Anaximander: And the Nature of Science

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Anaximander: And the Nature of Science

Anaximander: And the Nature of Science

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I found this a lot less interesting, partly because I'd seen most of it before, and partly because it is more a matter of paddling in the murky waters of philosophy of science rather than the more interesting (to me) origins of the history of science. That something, physicist Carlo Rovelli argues in this enjoyable and provocative little book, occurred in the interaction between two of the place’s greatest minds. These factors have an urgent relevance, he suggests, for the scientists and citizens and policymakers of today.

If I understand Carlo Rovelli’s position, there are absolute truths in each of these findings that cannot be undone even by following the type of scientific inquiry unleashed by Anaximander.

Maybe Carlo Rovelli need not answer these questions or maybe he thinks these are questions not worth asking. By contrast, what Rovelli proposes is that Anaximander came up with a number of steps forward that were effectively foundational for the scientific method. It's like the best primer you can imagine for the non-scientist on why what you think you know about Ptolemy and Copernicus, or Popper and Kuhn, is not quite right -- Sam Leith ― Twitter --This text refers to an alternate kindle_edition edition.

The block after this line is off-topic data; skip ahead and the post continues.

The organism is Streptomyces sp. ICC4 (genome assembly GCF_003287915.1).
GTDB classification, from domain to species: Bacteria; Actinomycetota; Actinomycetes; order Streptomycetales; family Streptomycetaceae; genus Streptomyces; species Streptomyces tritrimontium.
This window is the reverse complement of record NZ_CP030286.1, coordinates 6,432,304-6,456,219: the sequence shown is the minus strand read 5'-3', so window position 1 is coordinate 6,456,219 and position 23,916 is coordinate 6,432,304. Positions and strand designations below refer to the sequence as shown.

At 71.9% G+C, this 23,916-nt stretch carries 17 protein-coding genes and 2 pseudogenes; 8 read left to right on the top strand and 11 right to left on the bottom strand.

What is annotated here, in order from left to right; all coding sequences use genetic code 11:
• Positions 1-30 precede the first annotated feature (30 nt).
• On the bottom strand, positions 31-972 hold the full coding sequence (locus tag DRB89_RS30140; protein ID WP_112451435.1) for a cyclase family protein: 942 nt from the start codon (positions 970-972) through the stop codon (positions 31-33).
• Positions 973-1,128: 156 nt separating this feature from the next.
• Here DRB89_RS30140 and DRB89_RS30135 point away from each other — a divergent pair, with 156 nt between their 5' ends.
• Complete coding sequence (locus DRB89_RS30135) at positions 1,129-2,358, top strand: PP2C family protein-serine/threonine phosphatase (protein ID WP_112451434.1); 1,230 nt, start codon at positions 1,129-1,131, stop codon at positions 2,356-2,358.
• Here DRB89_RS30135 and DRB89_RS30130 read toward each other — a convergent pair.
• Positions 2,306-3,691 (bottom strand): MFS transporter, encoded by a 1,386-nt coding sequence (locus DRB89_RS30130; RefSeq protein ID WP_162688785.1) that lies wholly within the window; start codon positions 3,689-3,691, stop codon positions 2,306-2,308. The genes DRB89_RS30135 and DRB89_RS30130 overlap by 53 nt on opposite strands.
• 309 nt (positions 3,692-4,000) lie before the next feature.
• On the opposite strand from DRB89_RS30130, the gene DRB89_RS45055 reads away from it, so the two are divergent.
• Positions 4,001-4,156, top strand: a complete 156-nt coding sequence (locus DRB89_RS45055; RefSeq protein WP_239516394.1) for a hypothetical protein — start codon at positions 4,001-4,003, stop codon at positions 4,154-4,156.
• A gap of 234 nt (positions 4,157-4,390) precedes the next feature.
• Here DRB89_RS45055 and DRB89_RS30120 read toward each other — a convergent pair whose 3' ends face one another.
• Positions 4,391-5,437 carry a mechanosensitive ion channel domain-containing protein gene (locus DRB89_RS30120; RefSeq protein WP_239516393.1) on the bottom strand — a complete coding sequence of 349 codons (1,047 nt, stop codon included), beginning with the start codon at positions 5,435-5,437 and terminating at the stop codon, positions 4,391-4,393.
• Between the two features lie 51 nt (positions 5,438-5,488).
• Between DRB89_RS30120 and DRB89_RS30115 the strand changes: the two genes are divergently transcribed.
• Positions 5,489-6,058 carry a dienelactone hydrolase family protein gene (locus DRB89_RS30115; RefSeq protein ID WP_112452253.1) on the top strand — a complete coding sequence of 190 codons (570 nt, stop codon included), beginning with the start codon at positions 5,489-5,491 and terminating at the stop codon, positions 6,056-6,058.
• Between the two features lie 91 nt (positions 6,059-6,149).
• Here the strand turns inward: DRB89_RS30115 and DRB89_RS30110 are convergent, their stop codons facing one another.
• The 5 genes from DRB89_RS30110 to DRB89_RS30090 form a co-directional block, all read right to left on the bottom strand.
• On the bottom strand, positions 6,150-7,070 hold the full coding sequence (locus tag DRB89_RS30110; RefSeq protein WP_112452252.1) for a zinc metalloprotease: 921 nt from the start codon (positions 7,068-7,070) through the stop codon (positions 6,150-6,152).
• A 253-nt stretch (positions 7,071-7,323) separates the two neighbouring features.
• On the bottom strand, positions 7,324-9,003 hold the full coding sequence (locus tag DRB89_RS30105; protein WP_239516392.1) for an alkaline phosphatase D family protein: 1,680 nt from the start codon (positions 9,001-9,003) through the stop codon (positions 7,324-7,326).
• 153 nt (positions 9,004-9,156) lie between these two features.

In this book Rovelli presents his view of science and why he believes Anaximander deserves the credit for starting the enterprise. Anaximander assimilated Thales’s ideas, treated them with due respect, but then rejected and improved on them and came up with more exact theories of his own. The beginnings of scientific thought in the centuries before Christ and its subsequent repression by the Holy Roman Empire is interesting, but the book does not address the vital question of how organised religions can co-exist with freedom of expression and good science education. Alongside the desacralisation and secularisation of public life,” Rovelli argues, “which passed from the hands of divine kings to those of citizens, came the desacralisation and secularisation of knowledge… law was not handed down once and for all but was instead questioned again and again. In this formative book, published in English for the first time, he clearly senses Anaximander as a kindred spirit, though his claims for the Greek are based on scattered traces of evidence.He emphasises, for instance, that despite their impressive mathematics, astronomical observation and technological developments, Chinese philosophers and scientists never came up with the insight of a non-flat Earth floating in space, only switching to this viewpoint when they received information from missionaries in the seventeenth century. As a stand-alone proposition, it is the least bit enlightening, but after reading this book I can appreciate that Anaximander’s contribution to scientific inquiry and analysis was monumental, as Carlo Rovelli teaches. Essentially he claims that Anaximander was the first person who looked for explanations of natural events, rather than crediting spirits of one sort or another with such effects . Carlo Rovelli is a theoretical physicist who has made significant contributions to the physics of space and time.



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